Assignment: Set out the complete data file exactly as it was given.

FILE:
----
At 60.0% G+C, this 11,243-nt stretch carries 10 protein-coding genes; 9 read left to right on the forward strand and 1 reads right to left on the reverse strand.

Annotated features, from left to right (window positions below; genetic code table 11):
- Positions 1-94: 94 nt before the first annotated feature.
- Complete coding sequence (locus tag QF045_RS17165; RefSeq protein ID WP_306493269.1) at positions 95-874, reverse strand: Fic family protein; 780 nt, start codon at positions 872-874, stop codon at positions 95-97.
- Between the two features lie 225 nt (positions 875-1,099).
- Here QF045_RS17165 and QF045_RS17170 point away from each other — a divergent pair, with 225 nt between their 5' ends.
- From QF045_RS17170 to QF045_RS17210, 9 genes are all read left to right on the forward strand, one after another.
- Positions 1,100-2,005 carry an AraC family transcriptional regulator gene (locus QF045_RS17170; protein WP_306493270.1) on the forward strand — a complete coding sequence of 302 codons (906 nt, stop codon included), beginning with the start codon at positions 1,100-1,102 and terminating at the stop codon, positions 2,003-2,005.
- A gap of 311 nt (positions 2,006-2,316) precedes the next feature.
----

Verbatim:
At 60.0% G+C, this 11,243-nt stretch carries 10 protein-coding genes; 9 read left to right on the forward strand and 1 reads right to left on the reverse strand.

Annotated features, from left to right (window positions below; genetic code table 11):
- Positions 1-94: 94 nt before the first annotated feature.
- Complete coding sequence (locus tag QF045_RS17165; RefSeq protein ID WP_306493269.1) at positions 95-874, reverse strand: Fic family protein; 780 nt, start codon at positions 872-874, stop codon at positions 95-97.
- Between the two features lie 225 nt (positions 875-1,099).
- Here QF045_RS17165 and QF045_RS17170 point away from each other — a divergent pair, with 225 nt between their 5' ends.
- From QF045_RS17170 to QF045_RS17210, 9 genes are all read left to right on the forward strand, one after another.
- Positions 1,100-2,005 carry an AraC family transcriptional regulator gene (locus QF045_RS17170; protein WP_306493270.1) on the forward strand — a complete coding sequence of 302 codons (906 nt, stop codon included), beginning with the start codon at positions 1,100-1,102 and terminating at the stop codon, positions 2,003-2,005.
- A gap of 311 nt (positions 2,006-2,316) precedes the next feature.